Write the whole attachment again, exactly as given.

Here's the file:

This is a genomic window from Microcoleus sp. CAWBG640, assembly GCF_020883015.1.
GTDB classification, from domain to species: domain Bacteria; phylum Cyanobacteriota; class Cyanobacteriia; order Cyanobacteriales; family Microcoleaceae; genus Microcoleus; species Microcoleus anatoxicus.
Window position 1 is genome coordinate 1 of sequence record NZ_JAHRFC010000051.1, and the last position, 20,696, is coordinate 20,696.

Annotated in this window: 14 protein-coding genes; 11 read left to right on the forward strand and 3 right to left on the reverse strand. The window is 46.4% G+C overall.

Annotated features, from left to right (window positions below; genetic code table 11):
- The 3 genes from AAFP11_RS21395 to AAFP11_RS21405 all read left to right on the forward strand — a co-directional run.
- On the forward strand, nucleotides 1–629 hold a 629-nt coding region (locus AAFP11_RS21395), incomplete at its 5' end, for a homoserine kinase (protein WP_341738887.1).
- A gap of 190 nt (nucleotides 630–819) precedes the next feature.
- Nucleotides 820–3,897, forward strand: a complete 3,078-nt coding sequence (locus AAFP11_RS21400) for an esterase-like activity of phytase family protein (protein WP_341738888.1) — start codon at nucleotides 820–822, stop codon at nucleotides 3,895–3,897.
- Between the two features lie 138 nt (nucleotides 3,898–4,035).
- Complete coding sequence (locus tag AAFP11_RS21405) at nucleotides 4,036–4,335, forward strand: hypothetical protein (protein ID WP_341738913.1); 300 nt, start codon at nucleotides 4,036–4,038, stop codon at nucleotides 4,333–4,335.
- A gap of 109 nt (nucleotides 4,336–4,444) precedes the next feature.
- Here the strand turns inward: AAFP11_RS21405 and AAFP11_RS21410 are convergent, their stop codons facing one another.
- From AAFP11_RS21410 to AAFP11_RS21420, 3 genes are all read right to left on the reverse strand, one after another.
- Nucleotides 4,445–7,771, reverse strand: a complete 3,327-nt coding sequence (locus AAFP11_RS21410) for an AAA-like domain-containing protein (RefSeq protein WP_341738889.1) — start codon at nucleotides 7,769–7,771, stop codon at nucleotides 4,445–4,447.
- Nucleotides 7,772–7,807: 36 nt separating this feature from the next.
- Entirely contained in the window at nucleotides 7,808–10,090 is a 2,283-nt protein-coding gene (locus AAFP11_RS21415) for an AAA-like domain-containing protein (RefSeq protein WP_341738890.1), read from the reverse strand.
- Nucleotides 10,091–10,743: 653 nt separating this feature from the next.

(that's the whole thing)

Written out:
This is a genomic window from Microcoleus sp. CAWBG640, assembly GCF_020883015.1.
GTDB classification, from domain to species: domain Bacteria; phylum Cyanobacteriota; class Cyanobacteriia; order Cyanobacteriales; family Microcoleaceae; genus Microcoleus; species Microcoleus anatoxicus.
Window position 1 is genome coordinate 1 of sequence record NZ_JAHRFC010000051.1, and the last position, 20,696, is coordinate 20,696.

Annotated in this window: 14 protein-coding genes; 11 read left to right on the forward strand and 3 right to left on the reverse strand. The window is 46.4% G+C overall.

Annotated features, from left to right (window positions below; genetic code table 11):
- The 3 genes from AAFP11_RS21395 to AAFP11_RS21405 all read left to right on the forward strand — a co-directional run.
- On the forward strand, nucleotides 1–629 hold a 629-nt coding region (locus AAFP11_RS21395), incomplete at its 5' end, for a homoserine kinase (protein WP_341738887.1).
- A gap of 190 nt (nucleotides 630–819) precedes the next feature.
- Nucleotides 820–3,897, forward strand: a complete 3,078-nt coding sequence (locus AAFP11_RS21400) for an esterase-like activity of phytase family protein (protein WP_341738888.1) — start codon at nucleotides 820–822, stop codon at nucleotides 3,895–3,897.
- Between the two features lie 138 nt (nucleotides 3,898–4,035).
- Complete coding sequence (locus tag AAFP11_RS21405) at nucleotides 4,036–4,335, forward strand: hypothetical protein (protein ID WP_341738913.1); 300 nt, start codon at nucleotides 4,036–4,038, stop codon at nucleotides 4,333–4,335.
- A gap of 109 nt (nucleotides 4,336–4,444) precedes the next feature.
- Here the strand turns inward: AAFP11_RS21405 and AAFP11_RS21410 are convergent, their stop codons facing one another.
- From AAFP11_RS21410 to AAFP11_RS21420, 3 genes are all read right to left on the reverse strand, one after another.
- Nucleotides 4,445–7,771, reverse strand: a complete 3,327-nt coding sequence (locus AAFP11_RS21410) for an AAA-like domain-containing protein (RefSeq protein WP_341738889.1) — start codon at nucleotides 7,769–7,771, stop codon at nucleotides 4,445–4,447.
- Nucleotides 7,772–7,807: 36 nt separating this feature from the next.
- Entirely contained in the window at nucleotides 7,808–10,090 is a 2,283-nt protein-coding gene (locus AAFP11_RS21415) for an AAA-like domain-containing protein (RefSeq protein WP_341738890.1), read from the reverse strand.
- Nucleotides 10,091–10,743: 653 nt separating this feature from the next.